“Just the way I view things on the field, the way I see plays happening,” Musgrave said. “When I’m in the game I’ve grown so much at viewing the way things look on the field, trying to be better at reading plays. Just doing my job. We’ve all kind of gained that attribute; we’ve really grown to do our job — that’s the best way to put it.”
“I have had a lot of people around me that have helped me a ton with my growth,” Hall said. “I have always been blessed with a very good line and tremendous receivers. I can really attribute a lot of my growth to them because they’ve helped me a ton, and I give them all the credit.”
This generation of Huskies has helped usher in a period of consistency and success for North Marion, the team gowenting 6-4, 7-4, and 5-5 the last three seasons, and made the playoffs twice.
The Huskies have not had a losing season since 2015, but have not won more than seven games in that timeframe either. This season, the seniors of North Marion hope to buck that trend.
“I’m really excited to kind of prove ourselves as a team,” Musgrave said. “We have a lot of great players. North Marion, for the past 10, 20 years, has not really been a great football team by any means, but I think we’re ready to take that next step and show the state that it’s our time.”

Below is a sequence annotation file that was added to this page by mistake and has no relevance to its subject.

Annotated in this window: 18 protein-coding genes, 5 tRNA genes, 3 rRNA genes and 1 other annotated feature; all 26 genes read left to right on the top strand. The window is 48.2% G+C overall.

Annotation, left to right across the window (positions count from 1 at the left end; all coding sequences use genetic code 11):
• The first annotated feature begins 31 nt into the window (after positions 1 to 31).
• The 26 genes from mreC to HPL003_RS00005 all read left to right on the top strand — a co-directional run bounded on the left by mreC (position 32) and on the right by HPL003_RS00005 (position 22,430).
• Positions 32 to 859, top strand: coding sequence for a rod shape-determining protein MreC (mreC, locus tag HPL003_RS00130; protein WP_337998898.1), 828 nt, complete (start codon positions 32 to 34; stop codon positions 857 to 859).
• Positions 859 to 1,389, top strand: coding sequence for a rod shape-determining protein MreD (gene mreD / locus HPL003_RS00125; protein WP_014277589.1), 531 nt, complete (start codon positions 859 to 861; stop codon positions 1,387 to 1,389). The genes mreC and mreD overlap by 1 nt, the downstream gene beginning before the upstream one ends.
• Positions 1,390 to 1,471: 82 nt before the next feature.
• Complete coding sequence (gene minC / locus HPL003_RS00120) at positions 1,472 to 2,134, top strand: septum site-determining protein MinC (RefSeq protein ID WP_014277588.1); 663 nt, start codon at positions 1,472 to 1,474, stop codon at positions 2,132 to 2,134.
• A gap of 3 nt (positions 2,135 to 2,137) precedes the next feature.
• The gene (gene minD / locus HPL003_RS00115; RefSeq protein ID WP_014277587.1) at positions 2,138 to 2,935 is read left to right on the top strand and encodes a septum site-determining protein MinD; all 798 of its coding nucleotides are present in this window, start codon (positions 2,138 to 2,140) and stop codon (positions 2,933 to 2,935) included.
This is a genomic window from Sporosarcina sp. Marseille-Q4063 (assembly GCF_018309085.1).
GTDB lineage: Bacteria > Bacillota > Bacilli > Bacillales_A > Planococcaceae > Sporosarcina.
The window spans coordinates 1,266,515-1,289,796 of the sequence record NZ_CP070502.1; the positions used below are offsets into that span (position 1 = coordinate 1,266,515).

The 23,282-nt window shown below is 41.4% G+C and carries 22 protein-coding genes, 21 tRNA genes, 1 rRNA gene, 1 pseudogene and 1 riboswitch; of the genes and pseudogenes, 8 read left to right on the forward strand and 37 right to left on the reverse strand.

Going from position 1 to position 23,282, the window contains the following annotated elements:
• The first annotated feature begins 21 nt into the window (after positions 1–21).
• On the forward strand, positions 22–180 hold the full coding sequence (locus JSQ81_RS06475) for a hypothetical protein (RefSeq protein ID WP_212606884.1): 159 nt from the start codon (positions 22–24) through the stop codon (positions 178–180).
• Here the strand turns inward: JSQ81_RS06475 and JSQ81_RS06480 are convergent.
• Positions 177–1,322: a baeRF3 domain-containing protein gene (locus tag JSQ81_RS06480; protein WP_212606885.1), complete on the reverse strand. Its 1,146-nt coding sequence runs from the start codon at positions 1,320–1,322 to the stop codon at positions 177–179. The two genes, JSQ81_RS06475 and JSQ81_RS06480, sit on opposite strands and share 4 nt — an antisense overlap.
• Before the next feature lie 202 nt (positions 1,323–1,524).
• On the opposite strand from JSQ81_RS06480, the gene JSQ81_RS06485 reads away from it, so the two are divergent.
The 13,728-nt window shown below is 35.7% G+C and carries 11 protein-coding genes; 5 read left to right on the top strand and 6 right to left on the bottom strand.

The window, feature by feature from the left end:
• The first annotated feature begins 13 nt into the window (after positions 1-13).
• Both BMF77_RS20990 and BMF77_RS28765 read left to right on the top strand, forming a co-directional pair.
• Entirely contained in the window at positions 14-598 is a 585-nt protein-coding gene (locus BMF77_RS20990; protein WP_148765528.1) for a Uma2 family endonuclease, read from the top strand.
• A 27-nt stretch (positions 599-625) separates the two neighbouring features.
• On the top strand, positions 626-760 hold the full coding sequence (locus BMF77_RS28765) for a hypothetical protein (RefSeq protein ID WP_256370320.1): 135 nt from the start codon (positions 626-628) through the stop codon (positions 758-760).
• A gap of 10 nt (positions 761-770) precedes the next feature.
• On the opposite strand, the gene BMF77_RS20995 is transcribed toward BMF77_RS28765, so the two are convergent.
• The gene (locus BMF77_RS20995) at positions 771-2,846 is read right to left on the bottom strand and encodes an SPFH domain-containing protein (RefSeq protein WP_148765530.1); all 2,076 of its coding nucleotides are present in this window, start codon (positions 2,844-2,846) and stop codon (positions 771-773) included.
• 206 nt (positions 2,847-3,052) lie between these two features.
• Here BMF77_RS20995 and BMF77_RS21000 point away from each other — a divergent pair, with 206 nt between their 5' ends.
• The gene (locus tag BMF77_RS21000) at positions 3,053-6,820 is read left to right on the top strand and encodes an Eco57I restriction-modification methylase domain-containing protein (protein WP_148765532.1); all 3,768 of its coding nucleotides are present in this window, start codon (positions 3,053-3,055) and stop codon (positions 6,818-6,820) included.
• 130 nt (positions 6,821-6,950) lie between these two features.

This go-round, the Huskies will have the chance to show what they’ve got in front of much larger crowds than they played in front of last year. After a junior year obfuscated by the uncertainty the COVID-19 pandemic initially brought, it appears that the senior’s final season will much more closely resemble what they were used to.
“Being able to play football how it’s meant to be played,” Hovatter said, when asked what he was most looking forward to this season. “With fans and everything compared to last year.”
“Probably the fans being there in all honesty,” Hall said. “I’m just thankful for the opportunity to have a somewhat normal season.”
The North Marion senior class has given a lot to the game of football through their young lives, some already having played for 13 years. But near the advent of what, for most of them, will be their final year playing the sport in an organized fashion, what the game has given to them comes to the forefront of their minds.
“I have met the vast majority of my best friends through football,” Hall said. “I’ve been really blessed to meet so many great people through football, whether that’s coaches, players — just the connections I’ve made. I’m just very grateful for the relationships that I’ve built. It would definitely be a lot different, I’d have met a lot less friends if I hadn’t played football.”
“These guys are my brothers,” Musgrave said. “I wake up every morning and probably the first person I talk to is a football player if it isn’t my parents. We do a lot of things together — not only the senior class, I mean I’m buddies with some of the freshmen. We’re all pretty tight.”
“I definitely wouldn’t have met nearly as many friends as I did without football,” Hovatter said. “Because this is such a tightly knit group. You spend so much time together. You go through the same struggles, you go through the same joy, you go through the same sadness. It’s a really good way to make friends that will hopefully last way beyond high school.”